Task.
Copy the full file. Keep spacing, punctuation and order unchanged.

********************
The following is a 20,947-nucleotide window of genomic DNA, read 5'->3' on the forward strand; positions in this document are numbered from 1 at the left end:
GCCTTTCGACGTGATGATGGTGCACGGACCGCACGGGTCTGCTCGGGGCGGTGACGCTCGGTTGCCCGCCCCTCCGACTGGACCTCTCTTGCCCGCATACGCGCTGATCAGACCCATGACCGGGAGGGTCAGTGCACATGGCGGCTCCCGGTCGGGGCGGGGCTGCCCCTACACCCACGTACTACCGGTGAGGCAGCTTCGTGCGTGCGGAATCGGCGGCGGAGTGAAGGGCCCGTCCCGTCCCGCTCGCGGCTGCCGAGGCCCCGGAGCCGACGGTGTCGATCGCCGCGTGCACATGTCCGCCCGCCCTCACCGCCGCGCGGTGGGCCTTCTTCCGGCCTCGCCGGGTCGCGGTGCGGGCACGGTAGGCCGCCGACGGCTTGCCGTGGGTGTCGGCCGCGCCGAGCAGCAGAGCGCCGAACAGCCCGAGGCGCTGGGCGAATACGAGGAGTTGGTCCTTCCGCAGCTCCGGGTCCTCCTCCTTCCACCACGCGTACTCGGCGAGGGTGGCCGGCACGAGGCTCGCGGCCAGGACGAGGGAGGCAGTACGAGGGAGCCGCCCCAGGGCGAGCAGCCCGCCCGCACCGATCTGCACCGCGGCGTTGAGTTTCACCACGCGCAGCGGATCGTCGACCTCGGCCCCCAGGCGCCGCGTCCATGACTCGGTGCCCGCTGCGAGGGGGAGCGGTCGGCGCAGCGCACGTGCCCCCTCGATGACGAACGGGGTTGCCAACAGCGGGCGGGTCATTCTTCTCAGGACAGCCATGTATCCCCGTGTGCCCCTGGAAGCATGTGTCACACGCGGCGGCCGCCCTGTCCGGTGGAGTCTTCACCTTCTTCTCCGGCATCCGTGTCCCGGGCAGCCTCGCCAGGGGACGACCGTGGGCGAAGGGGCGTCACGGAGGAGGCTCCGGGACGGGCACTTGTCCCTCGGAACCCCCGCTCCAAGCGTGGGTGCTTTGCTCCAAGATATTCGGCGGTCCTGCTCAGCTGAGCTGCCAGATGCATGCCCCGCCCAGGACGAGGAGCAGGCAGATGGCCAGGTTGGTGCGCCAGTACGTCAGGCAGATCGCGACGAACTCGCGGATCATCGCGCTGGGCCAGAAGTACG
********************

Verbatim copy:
The following is a 20,947-nucleotide window of genomic DNA, read 5'->3' on the forward strand; positions in this document are numbered from 1 at the left end:
GCCTTTCGACGTGATGATGGTGCACGGACCGCACGGGTCTGCTCGGGGCGGTGACGCTCGGTTGCCCGCCCCTCCGACTGGACCTCTCTTGCCCGCATACGCGCTGATCAGACCCATGACCGGGAGGGTCAGTGCACATGGCGGCTCCCGGTCGGGGCGGGGCTGCCCCTACACCCACGTACTACCGGTGAGGCAGCTTCGTGCGTGCGGAATCGGCGGCGGAGTGAAGGGCCCGTCCCGTCCCGCTCGCGGCTGCCGAGGCCCCGGAGCCGACGGTGTCGATCGCCGCGTGCACATGTCCGCCCGCCCTCACCGCCGCGCGGTGGGCCTTCTTCCGGCCTCGCCGGGTCGCGGTGCGGGCACGGTAGGCCGCCGACGGCTTGCCGTGGGTGTCGGCCGCGCCGAGCAGCAGAGCGCCGAACAGCCCGAGGCGCTGGGCGAATACGAGGAGTTGGTCCTTCCGCAGCTCCGGGTCCTCCTCCTTCCACCACGCGTACTCGGCGAGGGTGGCCGGCACGAGGCTCGCGGCCAGGACGAGGGAGGCAGTACGAGGGAGCCGCCCCAGGGCGAGCAGCCCGCCCGCACCGATCTGCACCGCGGCGTTGAGTTTCACCACGCGCAGCGGATCGTCGACCTCGGCCCCCAGGCGCCGCGTCCATGACTCGGTGCCCGCTGCGAGGGGGAGCGGTCGGCGCAGCGCACGTGCCCCCTCGATGACGAACGGGGTTGCCAACAGCGGGCGGGTCATTCTTCTCAGGACAGCCATGTATCCCCGTGTGCCCCTGGAAGCATGTGTCACACGCGGCGGCCGCCCTGTCCGGTGGAGTCTTCACCTTCTTCTCCGGCATCCGTGTCCCGGGCAGCCTCGCCAGGGGACGACCGTGGGCGAAGGGGCGTCACGGAGGAGGCTCCGGGACGGGCACTTGTCCCTCGGAACCCCCGCTCCAAGCGTGGGTGCTTTGCTCCAAGATATTCGGCGGTCCTGCTCAGCTGAGCTGCCAGATGCATGCCCCGCCCAGGACGAGGAGCAGGCAGATGGCCAGGTTGGTGCGCCAGTACGTCAGGCAGATCGCGACGAACTCGCGGATCATCGCGCTGGGCCAGAAGTACG